The higher the clutter of a category, the harder the objects are to localize according to generic cues. If an object can’t be localized with the first 1000 windows (as is the case for \(1\,\%\) of images on average per category in ILSVRC and \(5\,\%\) in PASCAL), we set obj \((m)=1001\). The fact that more than \(95\,\%\) of objects can be localized with these windows imply that the objectness cue is already quite strong, so objects that require many windows on average will be extremely difficult to detect: e.g., ping pong ball (clutter of 9.57, or 758 windows on average), basketball (clutter of 9.21), puck (clutter of 9.17) in ILSVRC. The most difficult object in PASCAL is bottle with clutter score of \(8.47\). On average, ILSVRC has clutter score of \(3.59\). The most difficult subset of ILSVRC with 250 object categories has an order of magnitude more categories and the same average amount of clutter (of \(5.90\)) as the PASCAL dataset.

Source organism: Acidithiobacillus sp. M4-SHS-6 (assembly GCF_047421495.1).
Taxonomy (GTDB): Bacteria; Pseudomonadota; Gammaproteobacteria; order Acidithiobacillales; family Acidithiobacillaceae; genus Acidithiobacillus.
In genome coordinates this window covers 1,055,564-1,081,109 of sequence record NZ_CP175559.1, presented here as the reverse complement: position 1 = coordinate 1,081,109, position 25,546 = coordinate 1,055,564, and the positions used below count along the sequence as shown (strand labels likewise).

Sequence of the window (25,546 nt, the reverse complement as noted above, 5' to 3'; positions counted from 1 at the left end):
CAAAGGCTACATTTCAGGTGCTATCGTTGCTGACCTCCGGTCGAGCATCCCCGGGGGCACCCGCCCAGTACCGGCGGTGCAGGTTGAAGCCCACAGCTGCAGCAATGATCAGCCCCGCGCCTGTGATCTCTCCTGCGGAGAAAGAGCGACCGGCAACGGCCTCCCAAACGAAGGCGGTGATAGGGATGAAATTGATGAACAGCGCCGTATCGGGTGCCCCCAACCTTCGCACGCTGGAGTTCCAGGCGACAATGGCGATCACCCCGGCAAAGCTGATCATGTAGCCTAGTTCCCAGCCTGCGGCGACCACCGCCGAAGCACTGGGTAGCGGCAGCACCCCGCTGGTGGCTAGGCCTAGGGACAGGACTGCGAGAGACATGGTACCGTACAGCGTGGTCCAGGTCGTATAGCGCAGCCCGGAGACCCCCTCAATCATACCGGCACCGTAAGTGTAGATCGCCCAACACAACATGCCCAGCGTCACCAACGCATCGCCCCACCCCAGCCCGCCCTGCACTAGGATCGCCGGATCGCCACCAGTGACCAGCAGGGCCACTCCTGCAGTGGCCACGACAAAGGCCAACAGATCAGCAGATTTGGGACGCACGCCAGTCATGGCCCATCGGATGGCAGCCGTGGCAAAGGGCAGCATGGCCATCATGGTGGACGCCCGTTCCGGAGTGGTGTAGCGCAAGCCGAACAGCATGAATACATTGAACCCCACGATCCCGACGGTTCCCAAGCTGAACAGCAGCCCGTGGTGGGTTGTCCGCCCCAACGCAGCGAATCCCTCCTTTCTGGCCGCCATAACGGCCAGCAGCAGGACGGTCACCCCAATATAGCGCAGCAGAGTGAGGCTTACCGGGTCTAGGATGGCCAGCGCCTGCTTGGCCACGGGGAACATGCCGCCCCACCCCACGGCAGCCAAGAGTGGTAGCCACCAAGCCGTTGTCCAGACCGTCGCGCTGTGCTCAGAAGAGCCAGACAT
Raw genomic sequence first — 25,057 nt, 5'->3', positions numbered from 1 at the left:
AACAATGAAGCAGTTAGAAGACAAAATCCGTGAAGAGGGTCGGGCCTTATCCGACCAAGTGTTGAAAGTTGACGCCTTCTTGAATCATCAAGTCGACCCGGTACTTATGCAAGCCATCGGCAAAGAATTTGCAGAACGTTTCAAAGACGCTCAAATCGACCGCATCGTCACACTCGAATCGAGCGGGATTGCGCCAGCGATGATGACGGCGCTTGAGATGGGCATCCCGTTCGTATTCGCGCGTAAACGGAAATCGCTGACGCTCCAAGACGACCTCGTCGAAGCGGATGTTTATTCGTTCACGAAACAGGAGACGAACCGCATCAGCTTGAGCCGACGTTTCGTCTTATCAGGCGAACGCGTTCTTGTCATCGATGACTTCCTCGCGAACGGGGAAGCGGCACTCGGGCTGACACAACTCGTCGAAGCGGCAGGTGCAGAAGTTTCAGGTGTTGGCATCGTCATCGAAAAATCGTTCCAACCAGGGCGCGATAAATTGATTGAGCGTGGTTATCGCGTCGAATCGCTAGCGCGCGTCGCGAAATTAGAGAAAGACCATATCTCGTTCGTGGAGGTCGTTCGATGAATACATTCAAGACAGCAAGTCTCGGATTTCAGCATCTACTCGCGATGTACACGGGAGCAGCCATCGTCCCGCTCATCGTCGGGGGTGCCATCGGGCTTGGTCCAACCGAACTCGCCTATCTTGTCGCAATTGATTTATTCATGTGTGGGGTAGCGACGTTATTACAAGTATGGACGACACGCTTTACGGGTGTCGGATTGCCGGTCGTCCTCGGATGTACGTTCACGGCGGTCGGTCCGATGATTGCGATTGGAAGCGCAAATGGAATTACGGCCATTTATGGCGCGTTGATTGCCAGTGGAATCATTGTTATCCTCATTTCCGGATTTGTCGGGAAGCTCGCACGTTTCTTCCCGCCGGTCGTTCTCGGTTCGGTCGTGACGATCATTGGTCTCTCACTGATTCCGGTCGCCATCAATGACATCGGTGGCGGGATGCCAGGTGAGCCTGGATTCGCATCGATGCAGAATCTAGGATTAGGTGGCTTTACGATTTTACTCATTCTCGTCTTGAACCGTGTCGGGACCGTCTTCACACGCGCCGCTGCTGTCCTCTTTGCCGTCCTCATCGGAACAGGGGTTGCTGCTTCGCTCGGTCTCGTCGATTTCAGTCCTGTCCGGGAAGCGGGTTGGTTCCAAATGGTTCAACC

Appendix 3: Manually Curated Queries for Obtaining Object Detection Scene Images

In Sect. 3.3.2 we discussed three types of queries we used for collecting the object detection images: (1) single object category name or a synonym; (2) a pair of object category names; (3) a manual query, typically targetting one or more object categories with insufficient data. Here we provide a list of the 129 manually curated queries:


Appendix 4: Hierarchy of Questions for Full Image Annotation

The following is a hierarchy of questions manually constructed for crowdsourcing full annotation of images with the presence or absence of 200 object detection categories in ILSVRC2013 and ILSVRC2014. All questions are of the form “is there a ... in the image?” Questions marked with \(\bullet \) are asked on every image. If the answer to a question is determined to be “no” then the answer to all descendant questions is assumed to be “no”. The 200 numbered leaf nodes correspond to the 200 object detection categories.